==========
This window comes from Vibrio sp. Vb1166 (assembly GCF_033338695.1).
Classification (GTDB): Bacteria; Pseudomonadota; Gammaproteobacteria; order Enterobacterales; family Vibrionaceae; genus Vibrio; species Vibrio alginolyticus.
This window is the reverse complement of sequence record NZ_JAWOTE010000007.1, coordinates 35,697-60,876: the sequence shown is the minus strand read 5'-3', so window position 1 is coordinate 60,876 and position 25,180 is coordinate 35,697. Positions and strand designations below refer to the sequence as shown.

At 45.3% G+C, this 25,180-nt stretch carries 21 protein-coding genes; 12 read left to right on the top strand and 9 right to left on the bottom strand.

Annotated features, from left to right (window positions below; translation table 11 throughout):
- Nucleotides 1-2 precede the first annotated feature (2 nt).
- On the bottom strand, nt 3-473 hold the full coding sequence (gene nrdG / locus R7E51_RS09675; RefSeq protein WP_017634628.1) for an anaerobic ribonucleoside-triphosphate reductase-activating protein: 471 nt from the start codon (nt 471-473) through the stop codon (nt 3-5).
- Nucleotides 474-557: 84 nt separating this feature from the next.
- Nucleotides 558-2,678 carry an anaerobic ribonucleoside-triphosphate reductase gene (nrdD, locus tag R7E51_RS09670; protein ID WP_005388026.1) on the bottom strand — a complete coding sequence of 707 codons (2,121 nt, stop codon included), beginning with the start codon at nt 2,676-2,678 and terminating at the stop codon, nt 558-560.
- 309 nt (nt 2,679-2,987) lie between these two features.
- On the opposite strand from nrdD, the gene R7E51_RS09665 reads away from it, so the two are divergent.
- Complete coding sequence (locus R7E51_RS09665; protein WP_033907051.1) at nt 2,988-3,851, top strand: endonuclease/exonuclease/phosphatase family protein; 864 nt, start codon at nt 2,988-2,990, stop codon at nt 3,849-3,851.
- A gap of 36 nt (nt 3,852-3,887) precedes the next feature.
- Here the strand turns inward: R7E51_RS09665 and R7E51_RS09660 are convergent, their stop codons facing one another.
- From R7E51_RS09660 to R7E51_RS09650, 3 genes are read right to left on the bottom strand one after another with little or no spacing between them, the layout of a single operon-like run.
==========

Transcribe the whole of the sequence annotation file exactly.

This window comes from Vibrio sp. Vb1166 (assembly GCF_033338695.1).
Classification (GTDB): Bacteria; Pseudomonadota; Gammaproteobacteria; order Enterobacterales; family Vibrionaceae; genus Vibrio; species Vibrio alginolyticus.
This window is the reverse complement of sequence record NZ_JAWOTE010000007.1, coordinates 35,697-60,876: the sequence shown is the minus strand read 5'-3', so window position 1 is coordinate 60,876 and position 25,180 is coordinate 35,697. Positions and strand designations below refer to the sequence as shown.

At 45.3% G+C, this 25,180-nt stretch carries 21 protein-coding genes; 12 read left to right on the top strand and 9 right to left on the bottom strand.

Annotated features, from left to right (window positions below; translation table 11 throughout):
- Nucleotides 1-2 precede the first annotated feature (2 nt).
- On the bottom strand, nt 3-473 hold the full coding sequence (gene nrdG / locus R7E51_RS09675; RefSeq protein WP_017634628.1) for an anaerobic ribonucleoside-triphosphate reductase-activating protein: 471 nt from the start codon (nt 471-473) through the stop codon (nt 3-5).
- Nucleotides 474-557: 84 nt separating this feature from the next.
- Nucleotides 558-2,678 carry an anaerobic ribonucleoside-triphosphate reductase gene (nrdD, locus tag R7E51_RS09670; protein ID WP_005388026.1) on the bottom strand — a complete coding sequence of 707 codons (2,121 nt, stop codon included), beginning with the start codon at nt 2,676-2,678 and terminating at the stop codon, nt 558-560.
- 309 nt (nt 2,679-2,987) lie between these two features.
- On the opposite strand from nrdD, the gene R7E51_RS09665 reads away from it, so the two are divergent.
- Complete coding sequence (locus R7E51_RS09665; protein WP_033907051.1) at nt 2,988-3,851, top strand: endonuclease/exonuclease/phosphatase family protein; 864 nt, start codon at nt 2,988-2,990, stop codon at nt 3,849-3,851.
- A gap of 36 nt (nt 3,852-3,887) precedes the next feature.
- Here the strand turns inward: R7E51_RS09665 and R7E51_RS09660 are convergent, their stop codons facing one another.
- From R7E51_RS09660 to R7E51_RS09650, 3 genes are read right to left on the bottom strand one after another with little or no spacing between them, the layout of a single operon-like run.